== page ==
Eastern Whipbird

Did you know?

The Whipbirds' long whip call, one of the most characteristic sounds of the Australian bush, is performed as a duet. The male makes the drawn out whip crack and the female usually follows quickly with a sharp "choo-choo".

Male: drawn out whip crack; female: a sharp "choo-choo".
Facts and Figures
Research Species: 
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Breeding season: 
July to December
Clutch Size: 
2 to 3 eggs
18 days
Nestling Period: 
12 days
Conservation Status
Basic Information
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What does it look like?

Adult Eastern Whipbirds are mostly dark olive-green above, with a long tail, and a grey-white belly. The head and breast are black, with a broad white patch on the side of the face and a black crest. The eye is pale cream and the bill is black. Young whip birds are generally duller, with a smaller crest. The white cheek patch is absent in very young birds, and increases in size as the birds mature.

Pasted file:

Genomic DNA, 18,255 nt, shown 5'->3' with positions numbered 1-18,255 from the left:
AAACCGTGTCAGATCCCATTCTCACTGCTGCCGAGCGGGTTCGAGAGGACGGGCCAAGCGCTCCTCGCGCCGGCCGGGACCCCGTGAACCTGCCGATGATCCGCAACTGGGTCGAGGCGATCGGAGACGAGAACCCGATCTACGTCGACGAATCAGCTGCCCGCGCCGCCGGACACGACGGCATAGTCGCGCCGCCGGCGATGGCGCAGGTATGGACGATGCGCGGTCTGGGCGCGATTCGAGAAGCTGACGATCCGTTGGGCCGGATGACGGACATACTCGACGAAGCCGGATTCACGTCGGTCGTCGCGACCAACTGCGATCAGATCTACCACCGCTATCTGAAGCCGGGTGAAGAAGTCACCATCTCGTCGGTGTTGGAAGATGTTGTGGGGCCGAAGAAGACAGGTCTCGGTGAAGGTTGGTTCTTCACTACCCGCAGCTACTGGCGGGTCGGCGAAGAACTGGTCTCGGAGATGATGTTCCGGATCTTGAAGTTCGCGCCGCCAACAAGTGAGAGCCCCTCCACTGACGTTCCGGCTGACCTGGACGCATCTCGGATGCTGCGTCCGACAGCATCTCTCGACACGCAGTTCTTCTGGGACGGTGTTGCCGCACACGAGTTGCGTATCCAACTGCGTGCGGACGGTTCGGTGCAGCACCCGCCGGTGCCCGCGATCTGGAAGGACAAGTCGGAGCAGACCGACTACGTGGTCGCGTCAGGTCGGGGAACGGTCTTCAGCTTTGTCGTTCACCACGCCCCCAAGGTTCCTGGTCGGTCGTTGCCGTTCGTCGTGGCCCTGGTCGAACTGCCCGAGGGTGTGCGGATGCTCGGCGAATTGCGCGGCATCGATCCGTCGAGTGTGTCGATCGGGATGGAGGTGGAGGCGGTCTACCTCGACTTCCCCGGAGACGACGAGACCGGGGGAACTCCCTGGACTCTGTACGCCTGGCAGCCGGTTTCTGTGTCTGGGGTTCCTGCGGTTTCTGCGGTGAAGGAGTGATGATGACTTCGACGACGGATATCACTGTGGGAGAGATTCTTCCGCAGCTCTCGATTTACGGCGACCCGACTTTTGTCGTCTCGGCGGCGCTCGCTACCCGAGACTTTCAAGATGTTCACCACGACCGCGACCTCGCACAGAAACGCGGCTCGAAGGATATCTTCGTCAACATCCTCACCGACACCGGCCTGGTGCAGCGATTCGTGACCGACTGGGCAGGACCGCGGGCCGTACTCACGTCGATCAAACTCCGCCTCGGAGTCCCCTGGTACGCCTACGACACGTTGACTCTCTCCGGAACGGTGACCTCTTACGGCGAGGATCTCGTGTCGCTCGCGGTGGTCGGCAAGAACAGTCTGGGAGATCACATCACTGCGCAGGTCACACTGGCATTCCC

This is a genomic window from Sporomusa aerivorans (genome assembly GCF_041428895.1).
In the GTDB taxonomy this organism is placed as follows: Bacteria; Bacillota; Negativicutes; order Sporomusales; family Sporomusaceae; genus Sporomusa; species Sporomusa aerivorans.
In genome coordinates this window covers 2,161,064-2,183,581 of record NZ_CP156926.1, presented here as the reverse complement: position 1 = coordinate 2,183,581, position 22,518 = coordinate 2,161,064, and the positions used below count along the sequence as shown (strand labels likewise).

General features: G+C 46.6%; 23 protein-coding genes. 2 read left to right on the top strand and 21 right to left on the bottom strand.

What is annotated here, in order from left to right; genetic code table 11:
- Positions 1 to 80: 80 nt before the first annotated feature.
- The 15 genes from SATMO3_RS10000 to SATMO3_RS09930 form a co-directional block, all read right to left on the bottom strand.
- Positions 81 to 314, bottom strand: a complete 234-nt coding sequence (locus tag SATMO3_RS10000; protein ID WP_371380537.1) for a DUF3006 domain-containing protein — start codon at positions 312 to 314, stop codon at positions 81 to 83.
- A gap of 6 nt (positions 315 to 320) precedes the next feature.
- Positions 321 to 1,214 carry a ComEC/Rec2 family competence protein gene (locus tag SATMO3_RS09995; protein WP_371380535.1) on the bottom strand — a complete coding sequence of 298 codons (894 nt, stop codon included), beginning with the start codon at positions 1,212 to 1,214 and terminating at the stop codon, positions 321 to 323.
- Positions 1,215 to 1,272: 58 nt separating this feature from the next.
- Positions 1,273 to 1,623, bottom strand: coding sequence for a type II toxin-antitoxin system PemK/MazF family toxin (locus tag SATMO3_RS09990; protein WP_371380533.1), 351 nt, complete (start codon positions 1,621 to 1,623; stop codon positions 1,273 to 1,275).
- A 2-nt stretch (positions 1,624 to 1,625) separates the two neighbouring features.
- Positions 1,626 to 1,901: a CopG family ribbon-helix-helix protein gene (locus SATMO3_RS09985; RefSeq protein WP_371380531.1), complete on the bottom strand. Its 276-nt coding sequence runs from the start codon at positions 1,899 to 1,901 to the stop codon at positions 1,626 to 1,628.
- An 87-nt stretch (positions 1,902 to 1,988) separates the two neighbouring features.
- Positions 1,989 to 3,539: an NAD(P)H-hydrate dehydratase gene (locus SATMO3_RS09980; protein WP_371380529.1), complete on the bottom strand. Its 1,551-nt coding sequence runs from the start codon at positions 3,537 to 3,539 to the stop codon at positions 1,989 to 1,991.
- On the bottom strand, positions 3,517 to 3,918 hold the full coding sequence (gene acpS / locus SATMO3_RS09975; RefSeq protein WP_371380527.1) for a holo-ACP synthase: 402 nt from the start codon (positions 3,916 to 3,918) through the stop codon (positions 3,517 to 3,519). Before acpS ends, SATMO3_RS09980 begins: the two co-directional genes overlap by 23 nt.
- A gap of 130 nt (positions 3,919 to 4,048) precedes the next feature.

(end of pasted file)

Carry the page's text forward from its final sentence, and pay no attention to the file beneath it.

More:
Similar species: 

Eastern Whipbirds are hard to confuse with any other Australian bird. The much rarer Western Whipbird, Psophodes nigrogularis, of southern and south-western Australia, has an olive-brown crest and a smaller white face patch. It is also smaller, measuring 22 to 24 cm.

Where does it live?

The range of the Eastern Whipbird is from northern Queensland to Victoria along the coastal band of eastern Australia.


Eastern Whipbirds live in wet habitats, including rainforest, eucalypt forest and dense scrub near watercourses, in dense vegetation near the ground. The birds are secretive, but can be curious, and will be seen if the observer remains patient.

Seasonal movements: 

Sedentary; The birds remain in the same area all year round.

What does it do?

The Eastern Whipbird feeds on insects and other small invertebrates, which are caught on the ground by bill. Feeding takes place alone, in pairs or in small family groups.


A breeding pair of Eastern Whipbirds occupies a territory, which is defended year round, with the mates staying together for many years. The female makes a cup nest of sticks and bark, which is lined with finer grasses, and placed in dense vegetation near the ground. The female also incubates the eggs. The young birds are fed by both parents. Sometimes two broods are raised in a single season.

Living with us

In the north, the Eastern Whipbird's distribution has become patchy where its habitat has been cleared.

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